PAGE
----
Parrots as Pets - African Grey Parrot
Pedro - An African Grey Parrot
About African Grey Parrots
African Grey Parrots are medium sized at 10 to 14 inches in length. This makes them terrific as a house pet. Their cages are large enough to be decorative as well as a living area for a fun friend.
Male parrots are usually larger than females, but the difference is really minimal in African Greys. Females tend to have a smaller head and more narrow neck.
African Grey parrots love to talk and play. They have an amazing mimicry that will sound just like you if you talk to it a lot. They will also develop speech patterns of the other members in the home and may imitate other pets as well.
All parrot pets love to interact with the family. They especially love to have their head stroked. They do not like to have their body handled very much though. Parrots can get bored easily and harm themselves, so it is best to have someone play with them on a daily basis. At the very least, let them watch TV when you are gone.
The scientific name for the African Grey Parrot is Psittacus erithacus, and they originated in the rainforests of West and Central Africa. These parrots are considered to be one of the most intelligent birds in the world. They are gentle in nature and make lovely pets.
Where African Greys Originated
Photos of African Grey ParrotClick thumbnail to view full-size
Parrots as Pets
According to Information on Parrots as Pets for Beginners, much research is needed to find just the right parrot pet for your home. This is a huge decision as parrots have quite a long life span and some species can easily outlive you.
- Do your homework! There are many kinds of parrots, and some make much better pets than others.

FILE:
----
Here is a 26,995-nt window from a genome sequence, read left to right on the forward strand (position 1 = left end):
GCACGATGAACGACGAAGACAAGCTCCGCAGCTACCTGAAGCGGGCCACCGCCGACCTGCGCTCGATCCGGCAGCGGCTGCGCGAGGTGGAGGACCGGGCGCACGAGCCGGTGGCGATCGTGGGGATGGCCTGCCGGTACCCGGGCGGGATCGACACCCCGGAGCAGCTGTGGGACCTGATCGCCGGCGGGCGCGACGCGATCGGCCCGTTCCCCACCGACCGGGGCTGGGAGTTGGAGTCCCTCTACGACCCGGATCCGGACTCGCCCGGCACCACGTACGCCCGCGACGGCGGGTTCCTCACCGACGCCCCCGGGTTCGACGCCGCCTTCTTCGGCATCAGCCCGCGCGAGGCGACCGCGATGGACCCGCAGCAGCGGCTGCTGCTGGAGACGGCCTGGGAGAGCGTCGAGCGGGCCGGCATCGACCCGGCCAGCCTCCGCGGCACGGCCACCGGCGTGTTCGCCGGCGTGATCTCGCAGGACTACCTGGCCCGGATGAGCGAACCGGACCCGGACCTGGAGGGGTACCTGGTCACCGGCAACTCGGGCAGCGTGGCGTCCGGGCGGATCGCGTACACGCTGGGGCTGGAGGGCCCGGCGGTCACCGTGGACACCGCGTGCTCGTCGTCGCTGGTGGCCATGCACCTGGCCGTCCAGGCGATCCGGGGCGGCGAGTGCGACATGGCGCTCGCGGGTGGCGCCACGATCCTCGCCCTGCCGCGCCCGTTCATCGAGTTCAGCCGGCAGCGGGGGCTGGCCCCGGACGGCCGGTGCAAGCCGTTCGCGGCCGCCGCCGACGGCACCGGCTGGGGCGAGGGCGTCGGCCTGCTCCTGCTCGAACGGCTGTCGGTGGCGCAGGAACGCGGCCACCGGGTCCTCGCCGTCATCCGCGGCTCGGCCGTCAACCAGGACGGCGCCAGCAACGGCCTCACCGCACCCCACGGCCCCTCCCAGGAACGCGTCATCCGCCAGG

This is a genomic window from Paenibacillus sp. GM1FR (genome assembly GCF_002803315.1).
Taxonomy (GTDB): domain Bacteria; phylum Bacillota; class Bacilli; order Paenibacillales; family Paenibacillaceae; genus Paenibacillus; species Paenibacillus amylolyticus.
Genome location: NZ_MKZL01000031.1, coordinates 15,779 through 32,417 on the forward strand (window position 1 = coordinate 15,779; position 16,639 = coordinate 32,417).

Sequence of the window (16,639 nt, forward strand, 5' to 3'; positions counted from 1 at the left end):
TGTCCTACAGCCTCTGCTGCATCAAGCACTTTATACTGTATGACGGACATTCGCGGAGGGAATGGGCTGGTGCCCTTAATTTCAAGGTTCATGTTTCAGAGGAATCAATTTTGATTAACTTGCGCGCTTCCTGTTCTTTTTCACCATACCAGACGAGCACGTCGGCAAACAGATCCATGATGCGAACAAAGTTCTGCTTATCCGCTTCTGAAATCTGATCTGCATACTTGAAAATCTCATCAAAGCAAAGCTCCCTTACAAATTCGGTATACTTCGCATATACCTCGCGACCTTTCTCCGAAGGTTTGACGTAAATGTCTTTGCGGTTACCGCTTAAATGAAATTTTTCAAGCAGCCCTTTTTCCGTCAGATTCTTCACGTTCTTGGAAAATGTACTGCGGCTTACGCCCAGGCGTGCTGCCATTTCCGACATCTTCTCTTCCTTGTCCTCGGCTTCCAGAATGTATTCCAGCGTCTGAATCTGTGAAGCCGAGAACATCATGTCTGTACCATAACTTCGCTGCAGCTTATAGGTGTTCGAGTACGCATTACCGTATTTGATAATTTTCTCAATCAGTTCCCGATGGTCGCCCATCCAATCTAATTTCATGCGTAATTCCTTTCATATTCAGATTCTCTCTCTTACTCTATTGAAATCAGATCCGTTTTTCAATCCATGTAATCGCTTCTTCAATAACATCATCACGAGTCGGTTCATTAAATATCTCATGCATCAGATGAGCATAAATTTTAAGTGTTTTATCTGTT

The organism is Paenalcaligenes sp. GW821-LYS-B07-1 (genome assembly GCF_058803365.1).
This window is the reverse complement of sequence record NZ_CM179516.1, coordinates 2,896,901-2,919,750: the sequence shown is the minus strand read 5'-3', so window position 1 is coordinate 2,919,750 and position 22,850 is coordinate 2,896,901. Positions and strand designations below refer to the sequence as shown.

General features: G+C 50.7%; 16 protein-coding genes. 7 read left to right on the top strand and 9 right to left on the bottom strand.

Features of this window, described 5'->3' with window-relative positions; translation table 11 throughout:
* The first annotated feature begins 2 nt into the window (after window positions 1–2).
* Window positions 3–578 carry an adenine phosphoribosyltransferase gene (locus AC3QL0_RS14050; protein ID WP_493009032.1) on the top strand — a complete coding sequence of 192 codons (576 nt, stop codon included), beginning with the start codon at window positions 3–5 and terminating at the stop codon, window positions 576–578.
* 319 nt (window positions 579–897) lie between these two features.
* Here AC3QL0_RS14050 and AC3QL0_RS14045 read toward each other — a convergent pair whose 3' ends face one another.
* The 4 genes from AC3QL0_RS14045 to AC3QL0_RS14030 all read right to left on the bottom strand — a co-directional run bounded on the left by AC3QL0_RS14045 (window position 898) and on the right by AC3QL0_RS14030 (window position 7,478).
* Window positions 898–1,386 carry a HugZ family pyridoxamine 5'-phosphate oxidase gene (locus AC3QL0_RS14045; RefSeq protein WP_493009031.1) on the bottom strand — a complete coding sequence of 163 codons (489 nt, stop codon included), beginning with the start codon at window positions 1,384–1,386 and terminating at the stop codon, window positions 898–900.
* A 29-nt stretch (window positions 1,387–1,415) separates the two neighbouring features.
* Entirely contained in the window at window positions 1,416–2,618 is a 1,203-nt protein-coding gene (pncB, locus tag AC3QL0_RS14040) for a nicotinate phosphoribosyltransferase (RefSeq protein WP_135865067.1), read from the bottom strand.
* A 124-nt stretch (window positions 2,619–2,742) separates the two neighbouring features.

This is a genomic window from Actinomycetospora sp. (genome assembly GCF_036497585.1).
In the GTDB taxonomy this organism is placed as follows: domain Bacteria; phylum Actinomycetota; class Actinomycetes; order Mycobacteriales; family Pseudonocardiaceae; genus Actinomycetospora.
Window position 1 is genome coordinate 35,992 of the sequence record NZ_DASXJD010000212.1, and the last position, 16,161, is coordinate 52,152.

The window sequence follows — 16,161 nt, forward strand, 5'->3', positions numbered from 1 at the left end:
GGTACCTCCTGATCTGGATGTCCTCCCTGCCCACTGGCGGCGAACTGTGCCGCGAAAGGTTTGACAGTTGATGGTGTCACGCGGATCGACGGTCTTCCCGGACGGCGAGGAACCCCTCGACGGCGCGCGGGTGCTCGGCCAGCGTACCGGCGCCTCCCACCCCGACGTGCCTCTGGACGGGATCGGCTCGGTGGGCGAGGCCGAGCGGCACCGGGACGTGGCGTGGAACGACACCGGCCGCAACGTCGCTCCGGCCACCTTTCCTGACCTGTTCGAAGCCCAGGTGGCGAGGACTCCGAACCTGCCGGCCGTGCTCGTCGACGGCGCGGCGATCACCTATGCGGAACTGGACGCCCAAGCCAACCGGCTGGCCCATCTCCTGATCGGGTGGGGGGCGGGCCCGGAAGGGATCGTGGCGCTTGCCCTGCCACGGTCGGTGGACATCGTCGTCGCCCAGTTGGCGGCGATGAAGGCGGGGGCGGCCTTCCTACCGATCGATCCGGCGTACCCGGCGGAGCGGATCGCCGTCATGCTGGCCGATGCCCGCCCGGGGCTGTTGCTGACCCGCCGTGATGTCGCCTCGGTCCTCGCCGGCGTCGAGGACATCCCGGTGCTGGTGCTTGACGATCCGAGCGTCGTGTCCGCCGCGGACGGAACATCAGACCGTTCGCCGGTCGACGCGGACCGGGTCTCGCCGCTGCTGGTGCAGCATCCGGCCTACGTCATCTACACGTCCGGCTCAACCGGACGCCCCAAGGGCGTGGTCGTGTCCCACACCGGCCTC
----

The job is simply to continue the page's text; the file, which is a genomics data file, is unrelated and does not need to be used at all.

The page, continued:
- Start small. Try parakeets or love birds first. Larger birds are much harder to care for.
- Parrots require proper care, lots of attention and lots of love.
- Parrots require a serious commitment.
- Make sure you have enough space in your home for the type of parrot you want. Some parrots require a great deal of space.
- Parrots do not make good pets for small children.
- Parrots can be very messy.
- They can be very loud.
- Some parrots do not play well with other pets.
- African Grey parrots are particularly easy to teach.
Pros and Cons of Parrots as Pets
Parrots are great companions
They can outlive their owners
They eat common foods
They can eat a lot of food
Small parrots are very self sufficient in pairs
Medium to Large parrots can become bored and harm themselves
Most parrots make great pets
Some parrots are not very good as pets
Parrots have few illnesses
Vet bills can be high in some cases
Parrots love to "kiss"
Birds can become infected with human germs when they kiss you
Birds are whistlers, singers and talkers
They can be quite loud at times
Parrots need a fair amount of interaction and they love to play
Birds are not good pets if you are gone from home a lot
Birds are fairly easy to train
Medium and large parrots play vigorously and may bite
Large Parrot Cage
The size of the parrot cage should match the size of the bird. There are small, medium and large parrot cages available and the bird owner must make sure that the cage is optimum for their particular type of birds.
For African Grey Parrots, a typical parrot cage set up includes:
- A permanent and reasonable amount of space in a low traffic area of the house away from doors that are frequently opened and closed. Parrots need a secure area with as few surprises as possible. They have no flock to defend them and their stress levels will rise if they are frequently startled.
- A draft free area as birds do not like cold
- African Greys need more room horizontally than vertically, so a horizontal cage is preferable. It should be 36-48 inches wide and at least 30 to 36 inches in depth. The height needs to be at least 30 inches.